Software Review: MediaMan

This year at CES, Microsoft CEO Bill Gates was calling this
the digital decade. And it's not difficult to see why. If you go shopping for a
movie, the chances are that your local store will have a much wider selection
of DVDs than video tapes. Cassette tapes have essentially been replaced by CDs
and even these are coming under threat from the ever increasing music download
and MP3 player market.

So with all this digital content entering your home, it can
sometimes be difficult to keep track of everything. Especially if you loan your
discs out to friends. Rental services such as Blockbuster obviously use a
computer system to keep track of the DVDs that they have in stock and out on
loan, and some home users have even setup their own databases to achieve a
similar result. But this can be complicated to setup and maintain, and also a
very time consuming process. MediaMan is a digital content archive/organiser
that hopes to make management of your DVDs, CDs, games and books as easy as
possible, therefore more attractive to the casual consumer.

The tagline for MediaMan is "Organise with fun!" and in this
review we are going to look at whether the software is actually fun and easy
enough to use. We'll also be looking to see if it's enough to interest people
that normally wouldn't consider making such a database.

Click the comments link to read our review

View: MediaMan Website

Ease Of Use

The user interface (UI) of MediaMan is very intuitive, it
isn't overloaded with functions that you'll likely never use and is very
responsive. One of the nicest features of the program is the Virtual Shelf.
This is a graphic representation of all your music, games and films in a shelf
like layout (see screenshot). The colour of the shelf can be altered to suit
your preference and the type of media casing can be selected (for example, Xbox
games will be rectangular and green while CD cases will be square and black).

MediaMan Overview


When adding an item into MediaMan, you have several options
at your disposal. One of the easiest is to simply type in the name into the
input dialog and the program will search the Amazon website of your choice and
display a list of results. You can then pick from these which is the one you

Alternatively, you can type in the EAN barcode number. This
will ensure that you get an exact match. Unfortunately, this doesn't work 100%
of the time with international versions of Amazon.

United States
users can enter the
UPC code and should have more luck.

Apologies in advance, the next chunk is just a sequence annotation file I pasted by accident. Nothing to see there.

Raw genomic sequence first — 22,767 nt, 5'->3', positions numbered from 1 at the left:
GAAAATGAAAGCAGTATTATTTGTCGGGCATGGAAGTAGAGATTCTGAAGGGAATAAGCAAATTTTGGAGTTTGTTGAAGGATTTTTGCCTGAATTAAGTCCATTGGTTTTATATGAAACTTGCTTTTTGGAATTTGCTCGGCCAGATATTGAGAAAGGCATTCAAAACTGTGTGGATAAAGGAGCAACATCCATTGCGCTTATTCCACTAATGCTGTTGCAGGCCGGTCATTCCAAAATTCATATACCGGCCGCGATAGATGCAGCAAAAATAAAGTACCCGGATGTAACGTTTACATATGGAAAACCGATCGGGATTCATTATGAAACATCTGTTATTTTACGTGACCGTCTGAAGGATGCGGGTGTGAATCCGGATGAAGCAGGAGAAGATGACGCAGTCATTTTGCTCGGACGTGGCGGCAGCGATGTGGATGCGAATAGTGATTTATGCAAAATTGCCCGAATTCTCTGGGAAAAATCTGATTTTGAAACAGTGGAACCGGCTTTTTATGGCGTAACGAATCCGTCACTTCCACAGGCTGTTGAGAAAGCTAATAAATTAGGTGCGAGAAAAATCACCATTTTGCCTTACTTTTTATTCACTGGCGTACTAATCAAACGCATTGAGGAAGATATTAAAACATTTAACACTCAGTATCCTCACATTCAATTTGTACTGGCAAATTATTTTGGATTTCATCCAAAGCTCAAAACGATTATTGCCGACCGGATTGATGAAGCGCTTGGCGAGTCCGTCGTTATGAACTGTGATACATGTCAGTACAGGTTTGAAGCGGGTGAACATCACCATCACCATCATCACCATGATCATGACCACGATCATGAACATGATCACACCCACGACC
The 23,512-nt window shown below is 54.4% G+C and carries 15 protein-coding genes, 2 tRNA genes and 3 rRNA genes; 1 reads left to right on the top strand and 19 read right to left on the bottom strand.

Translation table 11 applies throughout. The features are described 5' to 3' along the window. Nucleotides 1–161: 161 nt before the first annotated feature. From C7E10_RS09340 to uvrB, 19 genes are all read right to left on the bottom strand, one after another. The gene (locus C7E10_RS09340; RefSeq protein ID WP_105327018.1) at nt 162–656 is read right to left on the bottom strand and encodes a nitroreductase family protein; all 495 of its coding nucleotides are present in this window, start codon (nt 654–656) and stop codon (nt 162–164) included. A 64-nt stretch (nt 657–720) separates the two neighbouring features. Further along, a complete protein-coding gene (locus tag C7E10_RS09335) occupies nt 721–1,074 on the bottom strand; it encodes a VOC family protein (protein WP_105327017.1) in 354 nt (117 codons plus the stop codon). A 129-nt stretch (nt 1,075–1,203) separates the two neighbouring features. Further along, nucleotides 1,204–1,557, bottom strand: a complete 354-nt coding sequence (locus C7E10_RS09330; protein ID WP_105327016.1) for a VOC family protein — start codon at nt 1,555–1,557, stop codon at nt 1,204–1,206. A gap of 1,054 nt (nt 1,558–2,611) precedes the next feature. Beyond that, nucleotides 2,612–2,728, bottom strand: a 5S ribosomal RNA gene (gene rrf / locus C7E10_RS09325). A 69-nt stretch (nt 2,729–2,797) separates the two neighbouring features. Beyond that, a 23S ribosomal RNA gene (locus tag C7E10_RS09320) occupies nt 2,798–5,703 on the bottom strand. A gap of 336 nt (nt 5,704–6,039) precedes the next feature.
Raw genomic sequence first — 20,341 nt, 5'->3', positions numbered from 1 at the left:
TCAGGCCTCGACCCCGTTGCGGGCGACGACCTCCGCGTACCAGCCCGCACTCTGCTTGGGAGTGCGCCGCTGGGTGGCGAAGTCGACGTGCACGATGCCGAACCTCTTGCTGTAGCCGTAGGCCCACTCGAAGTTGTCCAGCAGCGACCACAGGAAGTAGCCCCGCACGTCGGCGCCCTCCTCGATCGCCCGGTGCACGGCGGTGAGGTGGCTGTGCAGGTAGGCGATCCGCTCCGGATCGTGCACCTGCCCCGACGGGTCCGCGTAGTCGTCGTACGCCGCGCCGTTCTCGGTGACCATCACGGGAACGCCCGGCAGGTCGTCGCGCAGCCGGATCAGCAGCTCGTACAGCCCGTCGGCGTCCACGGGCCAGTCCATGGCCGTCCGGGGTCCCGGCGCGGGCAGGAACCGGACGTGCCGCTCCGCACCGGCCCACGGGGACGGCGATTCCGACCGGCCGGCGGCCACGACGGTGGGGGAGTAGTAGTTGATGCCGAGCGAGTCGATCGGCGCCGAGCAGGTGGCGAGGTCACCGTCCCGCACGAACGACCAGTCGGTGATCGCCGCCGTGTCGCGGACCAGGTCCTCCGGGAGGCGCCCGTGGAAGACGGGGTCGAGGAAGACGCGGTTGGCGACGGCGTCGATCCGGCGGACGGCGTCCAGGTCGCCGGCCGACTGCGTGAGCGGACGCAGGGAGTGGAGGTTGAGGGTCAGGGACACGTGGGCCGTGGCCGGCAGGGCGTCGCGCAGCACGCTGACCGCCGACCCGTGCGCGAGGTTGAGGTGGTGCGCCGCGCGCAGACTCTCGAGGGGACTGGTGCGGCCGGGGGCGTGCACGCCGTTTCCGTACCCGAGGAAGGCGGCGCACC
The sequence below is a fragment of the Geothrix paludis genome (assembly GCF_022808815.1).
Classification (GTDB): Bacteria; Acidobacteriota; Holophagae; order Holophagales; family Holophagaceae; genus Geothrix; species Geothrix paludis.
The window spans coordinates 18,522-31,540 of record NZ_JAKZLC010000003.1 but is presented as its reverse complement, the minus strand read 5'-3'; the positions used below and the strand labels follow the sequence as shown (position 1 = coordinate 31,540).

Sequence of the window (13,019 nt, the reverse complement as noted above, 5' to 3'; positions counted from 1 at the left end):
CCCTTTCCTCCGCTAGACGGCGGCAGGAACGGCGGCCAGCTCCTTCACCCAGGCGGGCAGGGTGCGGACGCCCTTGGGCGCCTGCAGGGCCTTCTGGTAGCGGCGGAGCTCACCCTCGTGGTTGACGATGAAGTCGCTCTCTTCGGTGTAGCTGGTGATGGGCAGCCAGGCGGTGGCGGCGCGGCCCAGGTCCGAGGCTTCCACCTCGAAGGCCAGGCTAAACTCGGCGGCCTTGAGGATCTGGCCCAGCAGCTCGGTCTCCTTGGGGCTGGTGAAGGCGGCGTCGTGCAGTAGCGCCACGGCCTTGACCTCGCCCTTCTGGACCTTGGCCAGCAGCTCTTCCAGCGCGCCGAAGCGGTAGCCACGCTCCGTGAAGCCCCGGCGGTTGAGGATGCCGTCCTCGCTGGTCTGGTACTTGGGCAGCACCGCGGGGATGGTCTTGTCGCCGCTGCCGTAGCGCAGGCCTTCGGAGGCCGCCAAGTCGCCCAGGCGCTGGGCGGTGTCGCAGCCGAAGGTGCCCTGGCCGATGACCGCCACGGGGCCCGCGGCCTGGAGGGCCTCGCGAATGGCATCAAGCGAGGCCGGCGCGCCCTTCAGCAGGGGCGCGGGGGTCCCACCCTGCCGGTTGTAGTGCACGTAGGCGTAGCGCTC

Finally, one of the nicest features is the webcam barcode
scanner. This makes adding items as simple as waving it in front of the webcam.
As this method uses the EAN and UPC codes,

United States
users will again see
more luck. The quality of your webcam should be reasonably high for MediaMan to
distinguish between the black bars. Most webcams these days should cope with
this. For review purposes, we tested it with a Panasonic DV camera, which
managed to determine every barcode we threw at it.

We would love to see better support for international
versions of Amazon, but according to the author, the limitation is due to the
international sites having a slightly different database.



Once the items are in your collection file, you can browse
through your professional looking virtual shelf and read Amazon reviews with
user comments for each item. You can also add your own rating to individual
items to make finding your favourite movies, games and music simple. You can also view graphs and statistics on your collection, such as the studio, director and actors. The virtual shelf can also be rendered as a PNG, an example of which you can see here.


Overall Thoughts and Conclusions

MediaMan is an excellent product and does exactly what it
sets out to do. It certainly makes cataloguing much easier than previous
applications did. Although easy, the process is still going to be time
consuming, especially if you have a large collection. The improvements that
MediaMan has over rival applications, such as the virtual shelf, will help push
cataloguing slightly more towards the mainstream market. With digital content
everywhere coming together onto home theatre PCs, mobile phones, games console
etc, the need for a database such as the one MediaMan provides will become far
greater. But for now, MediaMan will appeal to those already interested in
keeping track of their content and may help warm a few users to the idea, but
it certainly isn't going to get everyone creating databases overnight.


  • Easy input of data

  • Functional and intuitive user interface (UI)

  • Virtual shelf and item status help keep track for those that


  • Lack of full support for international versions of Amazon

  • Fairly expensive at $39.95

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